Average fixed mortgage rates followed 10-year Treasury yields higher this week, with the 30-year fixed rate near its highest level of the year at 3.80 percent.
The 30-year peaked this year at 3.86 percent during the week of March 12.
“Mortgage rates rose this week to the highest level since the week of March 12 as a selloff in German bunds helped drive U.S. Treasury yields above 2.2 percent,” said Len Kiefer, deputy chief economist, Freddie Mac.
Meanwhile, the Mortgage Bankers Association reported this week that applications for home loans overall were down 4.6 percent last week, led by a drop of 8 percent in refinancing volume.
“Refinance volume dropped last week as rates in the U.S. increased sharply towards the end of the week, with signs of recovery in Europe lifting rates across the globe,” said Mike Fratantoni, MBA’s Chief Economist.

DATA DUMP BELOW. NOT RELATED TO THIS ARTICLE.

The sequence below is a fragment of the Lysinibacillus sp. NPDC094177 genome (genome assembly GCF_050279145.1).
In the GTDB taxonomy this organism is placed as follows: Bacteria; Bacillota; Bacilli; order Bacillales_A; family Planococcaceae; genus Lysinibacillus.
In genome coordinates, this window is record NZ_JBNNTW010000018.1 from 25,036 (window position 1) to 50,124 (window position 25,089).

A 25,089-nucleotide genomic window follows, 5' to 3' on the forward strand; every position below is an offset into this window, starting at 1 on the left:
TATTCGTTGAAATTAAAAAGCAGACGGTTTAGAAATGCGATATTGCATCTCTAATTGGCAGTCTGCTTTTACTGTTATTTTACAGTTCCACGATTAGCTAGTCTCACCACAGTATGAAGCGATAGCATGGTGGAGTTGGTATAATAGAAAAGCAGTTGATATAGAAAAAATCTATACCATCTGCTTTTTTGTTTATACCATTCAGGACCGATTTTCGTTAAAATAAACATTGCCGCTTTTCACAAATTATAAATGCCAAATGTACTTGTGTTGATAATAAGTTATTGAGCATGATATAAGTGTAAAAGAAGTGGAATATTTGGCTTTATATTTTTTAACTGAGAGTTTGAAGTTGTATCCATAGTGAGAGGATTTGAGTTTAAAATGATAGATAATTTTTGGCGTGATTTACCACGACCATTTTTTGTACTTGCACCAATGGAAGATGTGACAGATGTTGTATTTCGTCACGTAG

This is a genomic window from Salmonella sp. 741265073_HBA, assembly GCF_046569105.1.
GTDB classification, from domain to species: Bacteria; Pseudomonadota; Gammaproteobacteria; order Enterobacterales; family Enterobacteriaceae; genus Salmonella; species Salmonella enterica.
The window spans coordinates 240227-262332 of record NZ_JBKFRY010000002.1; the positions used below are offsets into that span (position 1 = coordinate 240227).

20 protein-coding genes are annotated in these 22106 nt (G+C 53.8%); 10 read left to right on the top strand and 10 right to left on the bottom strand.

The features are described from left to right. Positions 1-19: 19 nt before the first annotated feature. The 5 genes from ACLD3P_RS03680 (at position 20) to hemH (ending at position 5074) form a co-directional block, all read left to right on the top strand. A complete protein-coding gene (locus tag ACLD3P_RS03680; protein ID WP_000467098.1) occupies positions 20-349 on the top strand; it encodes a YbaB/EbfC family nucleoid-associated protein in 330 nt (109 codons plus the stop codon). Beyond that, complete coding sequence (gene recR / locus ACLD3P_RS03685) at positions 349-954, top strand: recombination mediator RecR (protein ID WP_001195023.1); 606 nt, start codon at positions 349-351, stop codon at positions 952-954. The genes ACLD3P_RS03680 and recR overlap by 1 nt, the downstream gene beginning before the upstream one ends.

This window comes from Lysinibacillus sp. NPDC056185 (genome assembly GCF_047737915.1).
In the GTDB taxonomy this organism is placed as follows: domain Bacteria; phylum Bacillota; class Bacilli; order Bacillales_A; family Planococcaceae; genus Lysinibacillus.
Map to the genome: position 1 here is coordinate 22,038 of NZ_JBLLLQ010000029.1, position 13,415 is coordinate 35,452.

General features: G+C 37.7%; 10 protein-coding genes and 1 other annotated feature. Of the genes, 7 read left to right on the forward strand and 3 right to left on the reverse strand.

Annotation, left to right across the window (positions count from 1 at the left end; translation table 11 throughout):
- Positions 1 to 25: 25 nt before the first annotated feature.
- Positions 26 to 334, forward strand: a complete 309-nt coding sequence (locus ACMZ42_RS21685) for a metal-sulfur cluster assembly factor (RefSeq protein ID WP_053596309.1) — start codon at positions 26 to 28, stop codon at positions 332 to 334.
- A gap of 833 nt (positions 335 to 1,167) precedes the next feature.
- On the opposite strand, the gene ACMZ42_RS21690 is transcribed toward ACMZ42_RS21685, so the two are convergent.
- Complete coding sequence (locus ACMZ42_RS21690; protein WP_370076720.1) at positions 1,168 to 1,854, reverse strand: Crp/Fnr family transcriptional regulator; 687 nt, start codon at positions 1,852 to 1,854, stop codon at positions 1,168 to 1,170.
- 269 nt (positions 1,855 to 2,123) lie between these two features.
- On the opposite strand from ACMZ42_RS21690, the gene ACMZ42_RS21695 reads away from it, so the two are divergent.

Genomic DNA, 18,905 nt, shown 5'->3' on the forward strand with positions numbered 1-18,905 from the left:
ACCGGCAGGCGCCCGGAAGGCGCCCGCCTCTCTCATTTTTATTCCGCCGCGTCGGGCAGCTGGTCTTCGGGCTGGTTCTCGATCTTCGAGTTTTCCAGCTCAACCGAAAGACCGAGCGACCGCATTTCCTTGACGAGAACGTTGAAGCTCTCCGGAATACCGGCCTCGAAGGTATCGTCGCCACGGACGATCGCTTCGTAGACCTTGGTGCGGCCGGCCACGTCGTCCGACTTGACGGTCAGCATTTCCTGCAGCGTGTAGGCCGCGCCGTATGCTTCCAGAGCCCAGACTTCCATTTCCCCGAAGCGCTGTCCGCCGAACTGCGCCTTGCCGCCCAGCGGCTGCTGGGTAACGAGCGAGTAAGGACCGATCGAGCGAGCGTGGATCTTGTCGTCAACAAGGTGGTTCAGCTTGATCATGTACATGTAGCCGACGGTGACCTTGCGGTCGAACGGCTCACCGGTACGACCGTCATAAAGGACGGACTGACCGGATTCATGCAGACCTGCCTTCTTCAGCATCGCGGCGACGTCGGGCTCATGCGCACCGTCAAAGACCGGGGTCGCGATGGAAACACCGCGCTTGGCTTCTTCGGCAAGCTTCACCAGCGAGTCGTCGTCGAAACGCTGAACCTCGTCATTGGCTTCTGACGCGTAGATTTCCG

Mortgage loans for purchases increased slightly over the week, and the average loan amount for a purchase application reached a record high. That’s a “sign that the mix of purchase activity is still skewed toward higher priced homes,” said Mike Fratantoni, MBA’s Chief Economist.
Freddie Mac’s overview of mortgage rates for the week:
- 30-year fixed-rate mortgage (FRM) averaged 3.80 percent with an average 0.6 point for the week ending May 7, 2015, up from last week when it averaged 3.68 percent. A year ago at this time, the 30-year FRM averaged 4.21 percent.
- 15-year FRM this week averaged 3.02 percent with an average 0.6 point, up from last week when it averaged 2.94 percent. A year ago at this time, the 15-year FRM averaged 3.32 percent.
- 5-year Treasury-indexed hybrid adjustable-rate mortgage (ARM) averaged 2.90 percent this week with an average 0.4 point, up from last week when it averaged 2.85 percent. A year ago, the 5-year ARM averaged 3.05 percent.
- 1-year Treasury-indexed ARM averaged 2.46 percent this week with an average 0.4 point, down from last week when it averaged 2.49 percent. At this time last year, the 1-year ARM averaged 2.43 percent.